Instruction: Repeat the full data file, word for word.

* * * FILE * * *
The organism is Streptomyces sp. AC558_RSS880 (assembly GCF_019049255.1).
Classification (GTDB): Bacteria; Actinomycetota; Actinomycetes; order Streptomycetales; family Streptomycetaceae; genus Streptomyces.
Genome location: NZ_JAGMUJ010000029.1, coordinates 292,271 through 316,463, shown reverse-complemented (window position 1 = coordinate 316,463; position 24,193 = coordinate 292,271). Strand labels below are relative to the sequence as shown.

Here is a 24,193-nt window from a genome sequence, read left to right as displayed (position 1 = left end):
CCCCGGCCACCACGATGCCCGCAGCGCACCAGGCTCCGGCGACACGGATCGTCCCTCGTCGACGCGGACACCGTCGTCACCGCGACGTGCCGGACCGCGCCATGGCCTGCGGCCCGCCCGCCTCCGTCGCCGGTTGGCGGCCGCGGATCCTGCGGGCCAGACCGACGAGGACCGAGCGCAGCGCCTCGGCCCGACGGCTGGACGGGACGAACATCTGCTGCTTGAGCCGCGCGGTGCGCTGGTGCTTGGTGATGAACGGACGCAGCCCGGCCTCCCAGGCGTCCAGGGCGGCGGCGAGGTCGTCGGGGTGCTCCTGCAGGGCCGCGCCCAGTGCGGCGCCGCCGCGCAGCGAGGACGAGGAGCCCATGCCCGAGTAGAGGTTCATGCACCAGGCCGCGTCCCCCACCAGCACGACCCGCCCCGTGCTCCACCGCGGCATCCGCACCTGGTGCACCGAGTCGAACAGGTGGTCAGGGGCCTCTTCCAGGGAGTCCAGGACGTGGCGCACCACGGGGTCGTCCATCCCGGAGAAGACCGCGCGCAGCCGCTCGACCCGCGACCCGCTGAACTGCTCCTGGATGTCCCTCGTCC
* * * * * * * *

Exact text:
The organism is Streptomyces sp. AC558_RSS880 (assembly GCF_019049255.1).
Classification (GTDB): Bacteria; Actinomycetota; Actinomycetes; order Streptomycetales; family Streptomycetaceae; genus Streptomyces.
Genome location: NZ_JAGMUJ010000029.1, coordinates 292,271 through 316,463, shown reverse-complemented (window position 1 = coordinate 316,463; position 24,193 = coordinate 292,271). Strand labels below are relative to the sequence as shown.

Here is a 24,193-nt window from a genome sequence, read left to right as displayed (position 1 = left end):
CCCCGGCCACCACGATGCCCGCAGCGCACCAGGCTCCGGCGACACGGATCGTCCCTCGTCGACGCGGACACCGTCGTCACCGCGACGTGCCGGACCGCGCCATGGCCTGCGGCCCGCCCGCCTCCGTCGCCGGTTGGCGGCCGCGGATCCTGCGGGCCAGACCGACGAGGACCGAGCGCAGCGCCTCGGCCCGACGGCTGGACGGGACGAACATCTGCTGCTTGAGCCGCGCGGTGCGCTGGTGCTTGGTGATGAACGGACGCAGCCCGGCCTCCCAGGCGTCCAGGGCGGCGGCGAGGTCGTCGGGGTGCTCCTGCAGGGCCGCGCCCAGTGCGGCGCCGCCGCGCAGCGAGGACGAGGAGCCCATGCCCGAGTAGAGGTTCATGCACCAGGCCGCGTCCCCCACCAGCACGACCCGCCCCGTGCTCCACCGCGGCATCCGCACCTGGTGCACCGAGTCGAACAGGTGGTCAGGGGCCTCTTCCAGGGAGTCCAGGACGTGGCGCACCACGGGGTCGTCCATCCCGGAGAAGACCGCGCGCAGCCGCTCGACCCGCGACCCGCTGAACTGCTCCTGGATGTCCCTCGTCC